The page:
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RACES info from ARRL:

4.1 What is RACES?

RACES, administered by local, county and state emergency management agencies, and supported by the Federal Emergency Management Agency (FEMA) of the United States government. It is a part of the Amateur Radio Service that provides radio communications for civil-preparedness purposes only, during periods of local, regional or national civil emergencies. These emergencies are not limited to war-related activities, but can include natural disasters such as fires, floods and earthquakes.

As defined in the rules, RACES is a radio communication service, conducted by volunteer licensed amateurs, designed to provide emergency communications to local or state civil-preparedness agencies. It is important to note that RACES operation is authorized by emergency management officials only, and this operation is strictly limited to official civil-preparedness activity in the event of an emergency-communications situation.

4.2 Operating Procedure

Amateurs operating in a local RACES organization must be officially enrolled in the local civil-preparedness agency having jurisdiction. RACES operation is conducted by amateurs using their own primary station licenses and by existing RACES stations.

The FCC no longer issues new RACES (WC prefix) station call signs. Operator privileges in RACES are dependent upon, and identical to, those for the class of license held in the Amateur Radio Service. All of the authorized frequencies and emissions allocated to the Amateur Radio Service are also available to RACES on a shared basis.

While RACES was originally based on potential use for wartime, it has evolved over the years, as has the meaning of civil defense (which is also called civil preparedness), to encompass all types of emergencies.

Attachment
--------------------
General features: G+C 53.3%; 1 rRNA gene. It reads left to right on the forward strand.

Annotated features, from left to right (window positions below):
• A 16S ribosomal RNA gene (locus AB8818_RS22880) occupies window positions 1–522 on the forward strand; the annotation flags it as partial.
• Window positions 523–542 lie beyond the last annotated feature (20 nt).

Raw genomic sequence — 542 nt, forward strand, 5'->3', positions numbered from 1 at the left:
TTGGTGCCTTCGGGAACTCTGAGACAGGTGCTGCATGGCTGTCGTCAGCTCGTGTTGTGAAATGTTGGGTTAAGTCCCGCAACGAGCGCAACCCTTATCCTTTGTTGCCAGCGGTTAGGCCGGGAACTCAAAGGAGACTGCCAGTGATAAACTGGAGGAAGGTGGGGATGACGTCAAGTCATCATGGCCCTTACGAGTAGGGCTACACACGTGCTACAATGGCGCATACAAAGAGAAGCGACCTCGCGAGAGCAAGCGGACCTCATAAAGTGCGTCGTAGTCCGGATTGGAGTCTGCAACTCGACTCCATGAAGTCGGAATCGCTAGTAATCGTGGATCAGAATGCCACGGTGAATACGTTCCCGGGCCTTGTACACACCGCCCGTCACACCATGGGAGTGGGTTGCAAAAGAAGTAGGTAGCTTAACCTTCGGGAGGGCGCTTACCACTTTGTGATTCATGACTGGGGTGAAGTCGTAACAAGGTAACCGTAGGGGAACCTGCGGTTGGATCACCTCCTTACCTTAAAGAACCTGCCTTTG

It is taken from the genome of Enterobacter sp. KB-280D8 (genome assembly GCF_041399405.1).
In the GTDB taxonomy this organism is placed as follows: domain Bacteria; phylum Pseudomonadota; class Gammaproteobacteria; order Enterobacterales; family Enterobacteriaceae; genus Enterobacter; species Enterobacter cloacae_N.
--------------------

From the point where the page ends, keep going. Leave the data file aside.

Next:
While operating in a RACES capacity, RACES stations and amateurs registered in the local RACES organization may not communicate with amateurs not operating in a RACES capacity. Such restrictions do not apply when such stations are operating in a non-RACES--such as ARES--amateur capacity. Only civil-preparedness communications can be transmitted.

Test and drills are permitted only for a maximum of one hour per week. All test and drill messages must be clearly so identified. With the approval of the chief officer for emergency planning and applicable state, Commonwealth, district or territory, however, such tests and drills may be conducted for a period not to exceed 72 hours no more than twice in any calendar year.

4.3 ARES and RACES

Although RACES and ARES are separate entities, the ARRL advocates dual membership and cooperative efforts between both groups whenever possible for an ARES group whose members are all enrolled in and certified by RACES to operate in an emergency with great flexibility. Using the same operators and the same frequencies, an ARES group also enrolled as RACES can "switch hats" from ARES to RACES and RACES to ARES to meet the requirements of the situation as it develops. For example, during a "nondeclared emergency," ARES can operate under ARES, but when an emergency or disaster is officially declared by a state or federal authority, the operation can become RACES with no change in personnel or frequencies.



RACES Documents:

What is RACES Presentation

Cherokee County RACES MOU

Cherokee RACES Registration Form

   


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